What employers need to know to combat coronavirus
This story was published on Feb. 6 and has been updated.
The coronavirus is continuing to spread globally and 60 cases have been confirmed in the U.S., leading to increased anxiety and confusion over how to prepare. Workplaces are being encouraged to be overly cautious.
Employers have started taking precautionary measures as the outbreak continues to advance. Workday and Facebook, among others, have cancelled large-scale conferences scheduled for March that were expected to draw in thousands of workers. Facebook, Starbucks and WeWork have also closed office locations in China or have asked workers to telework. Companies including accounting giant PwC and LG have placed mandatory travel bans to and from China.
“It’s not so much of a question of if this will happen anymore but rather more of a question of exactly when this will happen,” said Dr. Nancy Messonnier, director of the National Center for Immunization and Respiratory Diseases. “Now is the time for businesses, hospitals, communities, schools and everyday people to begin preparing.”
The World Health Organization released guidelines for how companies can work to prevent an outbreak. Their recommendations include disinfecting workspaces, promoting hand washing and personal hygiene, and encouraging education about travel advisories before taking business trips.
The Society for Human Resource Management is asking employers to encourage telework and quarantine employees who may be showing symptoms or have returned from high-risk areas.
“As more cases of coronavirus continue to spread around the world and within the U.S., employers must take the necessary precautions to prevent the spread of this virus within the workplace. To preempt this potential danger, employers should ensure business continuity plans take into account and prepare for biological threats,” SHRM said in a statement.
Since December, over 82,000 cases of coronavirus have been reported, and 2,817 people have died, WHO reported. The disease has spread to 47 countries, on all continents except Antarctica. In the U.S., there have been 60 confirmed cases of coronavirus, according to the Centers for Disease Control and Prevention.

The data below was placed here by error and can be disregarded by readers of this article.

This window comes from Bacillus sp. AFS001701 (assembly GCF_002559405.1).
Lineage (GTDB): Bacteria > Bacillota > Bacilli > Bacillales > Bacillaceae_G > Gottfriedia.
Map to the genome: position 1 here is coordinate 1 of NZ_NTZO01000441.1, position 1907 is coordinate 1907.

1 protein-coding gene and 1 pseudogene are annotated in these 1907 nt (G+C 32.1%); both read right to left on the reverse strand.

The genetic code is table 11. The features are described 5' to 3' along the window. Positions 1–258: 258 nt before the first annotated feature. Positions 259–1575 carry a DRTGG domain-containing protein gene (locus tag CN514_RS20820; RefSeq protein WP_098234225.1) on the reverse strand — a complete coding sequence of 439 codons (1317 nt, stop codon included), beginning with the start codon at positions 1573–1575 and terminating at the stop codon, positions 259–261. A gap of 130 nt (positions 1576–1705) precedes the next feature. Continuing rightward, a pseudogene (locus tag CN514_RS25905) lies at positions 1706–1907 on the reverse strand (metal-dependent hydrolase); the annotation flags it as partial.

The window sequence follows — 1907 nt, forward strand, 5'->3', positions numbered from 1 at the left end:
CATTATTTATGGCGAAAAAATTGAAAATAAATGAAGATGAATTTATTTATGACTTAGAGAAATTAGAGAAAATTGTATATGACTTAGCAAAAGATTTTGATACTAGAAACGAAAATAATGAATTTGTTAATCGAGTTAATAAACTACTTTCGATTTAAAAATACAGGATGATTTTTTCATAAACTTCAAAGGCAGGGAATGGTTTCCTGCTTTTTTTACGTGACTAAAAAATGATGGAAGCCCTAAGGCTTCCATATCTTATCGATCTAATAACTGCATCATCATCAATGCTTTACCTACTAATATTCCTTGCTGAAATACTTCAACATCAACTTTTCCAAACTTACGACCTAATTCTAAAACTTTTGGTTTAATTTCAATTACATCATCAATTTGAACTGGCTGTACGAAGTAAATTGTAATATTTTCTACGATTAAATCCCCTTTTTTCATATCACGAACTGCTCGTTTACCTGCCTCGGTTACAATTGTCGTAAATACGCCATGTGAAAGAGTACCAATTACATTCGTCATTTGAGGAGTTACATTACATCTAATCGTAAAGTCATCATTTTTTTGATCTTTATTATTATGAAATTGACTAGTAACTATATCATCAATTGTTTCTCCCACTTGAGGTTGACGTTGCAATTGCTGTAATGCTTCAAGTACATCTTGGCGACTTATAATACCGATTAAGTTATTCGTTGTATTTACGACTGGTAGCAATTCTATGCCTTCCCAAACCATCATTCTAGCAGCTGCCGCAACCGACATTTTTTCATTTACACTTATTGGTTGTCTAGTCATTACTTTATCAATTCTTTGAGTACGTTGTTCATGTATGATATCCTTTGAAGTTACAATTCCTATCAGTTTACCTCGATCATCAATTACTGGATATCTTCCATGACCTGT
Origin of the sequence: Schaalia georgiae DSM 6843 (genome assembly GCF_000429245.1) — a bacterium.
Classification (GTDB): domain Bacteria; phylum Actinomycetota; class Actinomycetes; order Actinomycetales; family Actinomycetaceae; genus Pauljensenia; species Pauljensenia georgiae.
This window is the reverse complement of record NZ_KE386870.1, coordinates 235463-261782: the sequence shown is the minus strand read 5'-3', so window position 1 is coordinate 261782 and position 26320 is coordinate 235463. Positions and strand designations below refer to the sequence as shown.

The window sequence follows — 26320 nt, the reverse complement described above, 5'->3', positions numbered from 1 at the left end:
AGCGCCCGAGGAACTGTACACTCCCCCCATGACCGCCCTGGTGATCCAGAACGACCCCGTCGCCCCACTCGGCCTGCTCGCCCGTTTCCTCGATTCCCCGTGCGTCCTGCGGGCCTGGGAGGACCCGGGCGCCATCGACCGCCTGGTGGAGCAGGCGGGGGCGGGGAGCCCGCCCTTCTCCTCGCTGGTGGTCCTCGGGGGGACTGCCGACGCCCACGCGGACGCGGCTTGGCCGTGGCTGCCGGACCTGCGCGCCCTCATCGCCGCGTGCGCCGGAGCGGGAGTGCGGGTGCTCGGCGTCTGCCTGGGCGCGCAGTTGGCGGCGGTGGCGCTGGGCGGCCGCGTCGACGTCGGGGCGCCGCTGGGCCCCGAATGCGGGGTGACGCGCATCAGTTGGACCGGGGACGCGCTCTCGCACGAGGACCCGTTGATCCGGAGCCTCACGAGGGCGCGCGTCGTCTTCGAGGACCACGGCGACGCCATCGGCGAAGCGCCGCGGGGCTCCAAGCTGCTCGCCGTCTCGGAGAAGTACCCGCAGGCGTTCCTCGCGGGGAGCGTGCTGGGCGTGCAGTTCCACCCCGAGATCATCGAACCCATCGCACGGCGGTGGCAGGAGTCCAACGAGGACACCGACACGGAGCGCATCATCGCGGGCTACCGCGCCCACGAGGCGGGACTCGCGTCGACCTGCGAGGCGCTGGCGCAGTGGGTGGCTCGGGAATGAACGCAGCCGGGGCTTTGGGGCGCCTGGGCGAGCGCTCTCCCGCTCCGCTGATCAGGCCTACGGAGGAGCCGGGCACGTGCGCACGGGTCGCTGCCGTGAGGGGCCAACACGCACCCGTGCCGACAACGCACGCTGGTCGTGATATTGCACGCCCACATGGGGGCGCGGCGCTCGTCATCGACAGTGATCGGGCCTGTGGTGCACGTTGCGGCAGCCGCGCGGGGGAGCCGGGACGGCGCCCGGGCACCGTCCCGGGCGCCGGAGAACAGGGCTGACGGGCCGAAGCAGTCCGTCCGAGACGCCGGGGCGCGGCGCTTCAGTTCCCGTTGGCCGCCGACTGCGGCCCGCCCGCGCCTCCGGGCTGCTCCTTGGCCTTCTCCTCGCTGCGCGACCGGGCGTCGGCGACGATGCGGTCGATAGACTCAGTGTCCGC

Employers need to have essential protocols in place to protect employees and avoid misinformation, says Joseph Deng, an employment law partner at Baker McKenzie law firm.
“If you don’t have a pandemic policy, you as an employer will very likely have analogous policies that can be used in this situation,” Deng says. “When planning for this scenario, you need to ask what are the objective facts and what are your options.”
A critical first step to carrying out proper protocol is establishing a senior-level point person who can gather information, communicate across teams and report to upper management to implement the plan if necessary.
“You have to have someone who has the right touch and that can be subjective,” Deng says. “Find a person now who is the most knowledgeable and has the time and resources to gather information, assemble a cross functional team, and has access to a decision-making authority.”
Taking these smaller, preventative measures early on will prepare both the employer and the employee in the event more extreme measures need to be taken. A more measured approach will make employees feel confident and protected.
“Think about how you want to be seen by your employees when this is over. You don’t want your employees to say, they didn’t tell me what to do or I had no support,” Deng says. “You’re not just preparing for an emergency. You’re working on how to come out with a better, stronger and more resilient workforce.”